As the legalization of recreational marijuana quickly approaches, public health is at the forefront of conversation among government officials and advocates. Following in the footsteps of others who have decriminalized marijuana use, or even the use of all drugs, as is the case in Portugal, Canada is taking a huge step toward a public health approach to controlling drug use. Yet, there are also certain risks to public health which accompany the legalization of marijuana use, and thus the normalization of its use, as evidenced by increased marijuana use among mothers. Namely, driving under the influence of marijuana and impaired driving are a prominent concern surrounding the legalization of marijuana.
In the past, the tools for assessing marijuana impairment in roadside testing have been limited, making enforcement of impaired driving laws a challenge. However, Attorney General Jody Wilson-Raybould has just announced her intent to approve a road-side saliva test, allowing for the detection of a variety of drugs in the saliva, including marijuana and cocaine. The Dräger DrugTest® 5000 is an effective tool for detecting the presence of THC, the main psychoactive constituent of marijuana, in an individual’s saliva. “Per se” limits for saliva THC levels have been introduced, allowing impaired driving charges to be laid, without the demonstration of actual impairment. However, unlike the close relationship between the breathalyser and alcohol impairment that has been widely demonstrated, no such standardized relationship has been determined between saliva THC and marijuana impairment. Therefore, the amount of THC, not the level of impairment, will be used in determining whether charges for driving under the influence will be laid.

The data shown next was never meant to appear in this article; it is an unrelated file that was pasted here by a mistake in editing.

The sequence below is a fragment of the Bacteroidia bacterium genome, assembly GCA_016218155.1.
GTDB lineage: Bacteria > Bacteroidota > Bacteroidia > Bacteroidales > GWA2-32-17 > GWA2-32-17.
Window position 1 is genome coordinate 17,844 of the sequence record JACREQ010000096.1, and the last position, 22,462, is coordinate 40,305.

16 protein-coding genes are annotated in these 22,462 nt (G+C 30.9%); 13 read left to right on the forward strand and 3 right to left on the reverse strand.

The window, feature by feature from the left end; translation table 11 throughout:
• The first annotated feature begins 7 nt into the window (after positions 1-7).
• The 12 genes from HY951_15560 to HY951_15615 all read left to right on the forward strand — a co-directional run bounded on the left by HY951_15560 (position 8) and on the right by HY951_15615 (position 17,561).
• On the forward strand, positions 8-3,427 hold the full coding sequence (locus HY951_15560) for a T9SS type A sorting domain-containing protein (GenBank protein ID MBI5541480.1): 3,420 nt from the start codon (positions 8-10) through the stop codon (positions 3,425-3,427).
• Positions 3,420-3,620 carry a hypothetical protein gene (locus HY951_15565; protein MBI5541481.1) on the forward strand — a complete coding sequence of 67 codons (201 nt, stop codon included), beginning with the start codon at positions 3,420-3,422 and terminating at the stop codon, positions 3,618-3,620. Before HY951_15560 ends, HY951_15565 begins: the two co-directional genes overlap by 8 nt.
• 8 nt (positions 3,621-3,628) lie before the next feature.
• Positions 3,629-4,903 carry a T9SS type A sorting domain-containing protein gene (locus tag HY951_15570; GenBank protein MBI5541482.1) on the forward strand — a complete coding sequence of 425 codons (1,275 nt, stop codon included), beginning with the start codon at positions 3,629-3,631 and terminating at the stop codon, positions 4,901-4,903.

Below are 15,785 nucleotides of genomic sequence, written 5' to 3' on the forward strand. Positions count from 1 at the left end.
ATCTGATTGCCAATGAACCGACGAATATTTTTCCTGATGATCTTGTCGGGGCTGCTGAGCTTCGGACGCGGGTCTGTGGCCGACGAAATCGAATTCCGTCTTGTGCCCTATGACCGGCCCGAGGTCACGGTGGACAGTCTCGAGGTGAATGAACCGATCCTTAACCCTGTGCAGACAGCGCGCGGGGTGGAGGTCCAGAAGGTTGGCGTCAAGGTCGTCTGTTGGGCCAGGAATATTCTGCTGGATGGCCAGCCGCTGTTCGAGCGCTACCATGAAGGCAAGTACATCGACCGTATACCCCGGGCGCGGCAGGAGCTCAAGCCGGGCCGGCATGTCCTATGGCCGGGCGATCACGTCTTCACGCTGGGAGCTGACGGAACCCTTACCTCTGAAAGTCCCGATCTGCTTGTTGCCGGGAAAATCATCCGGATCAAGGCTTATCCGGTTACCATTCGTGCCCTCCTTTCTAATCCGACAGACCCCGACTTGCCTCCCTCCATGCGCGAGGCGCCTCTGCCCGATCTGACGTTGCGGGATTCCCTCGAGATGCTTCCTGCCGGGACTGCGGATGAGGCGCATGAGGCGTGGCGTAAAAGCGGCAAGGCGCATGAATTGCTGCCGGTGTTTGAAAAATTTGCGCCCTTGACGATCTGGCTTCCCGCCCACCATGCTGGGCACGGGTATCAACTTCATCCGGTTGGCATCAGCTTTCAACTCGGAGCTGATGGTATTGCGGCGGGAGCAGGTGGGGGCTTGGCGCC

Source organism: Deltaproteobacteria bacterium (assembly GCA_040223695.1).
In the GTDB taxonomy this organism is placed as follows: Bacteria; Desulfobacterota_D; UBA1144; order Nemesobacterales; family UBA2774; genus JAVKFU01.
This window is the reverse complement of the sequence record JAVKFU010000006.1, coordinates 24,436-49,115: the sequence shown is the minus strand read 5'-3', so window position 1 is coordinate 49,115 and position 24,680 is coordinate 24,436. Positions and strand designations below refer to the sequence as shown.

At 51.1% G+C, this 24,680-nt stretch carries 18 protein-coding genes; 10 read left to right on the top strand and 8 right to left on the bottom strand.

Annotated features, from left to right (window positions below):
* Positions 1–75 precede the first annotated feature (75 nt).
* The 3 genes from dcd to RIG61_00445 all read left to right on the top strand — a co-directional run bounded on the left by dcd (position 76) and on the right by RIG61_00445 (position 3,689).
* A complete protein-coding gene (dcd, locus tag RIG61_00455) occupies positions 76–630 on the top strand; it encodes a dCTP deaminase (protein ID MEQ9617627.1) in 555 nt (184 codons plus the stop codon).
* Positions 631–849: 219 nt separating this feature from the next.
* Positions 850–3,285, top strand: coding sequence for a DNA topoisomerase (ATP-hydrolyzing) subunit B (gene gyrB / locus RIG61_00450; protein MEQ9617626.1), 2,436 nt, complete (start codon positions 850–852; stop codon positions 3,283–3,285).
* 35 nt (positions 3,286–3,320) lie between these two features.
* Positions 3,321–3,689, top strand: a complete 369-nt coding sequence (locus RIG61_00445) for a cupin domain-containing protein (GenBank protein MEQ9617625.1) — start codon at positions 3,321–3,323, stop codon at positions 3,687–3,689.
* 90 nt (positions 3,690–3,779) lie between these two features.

As the rules and tools surrounding driving under the influence of marijuana develop, so should the public’s perception of the risks associated. Currently, 28% of Canadians surveyed reported driving under the influence of marijuana, and 17% of those individuals believed it had no effect on their driving ability. Yet, evidence suggests significant impact of marijuana on driving behaviour.
In order for the public health benefits of the legalization of marijuana to be maximized, driving under the influence of marijuana must be minimized. A reliable tool for the detection of the presence of THC is an important step toward enforcing impaired driving laws and reducing the prevalence of driving under the influence of marijuana. Furthermore, public education regarding the risks of driving under the influence of marijuana should be a priority. Finally, awareness of marijuana addiction and addiction treatment for marijuana addiction should be more widely available, as an inability to control the times when marijuana is used, such as before driving, is indicative of problematic marijuana use.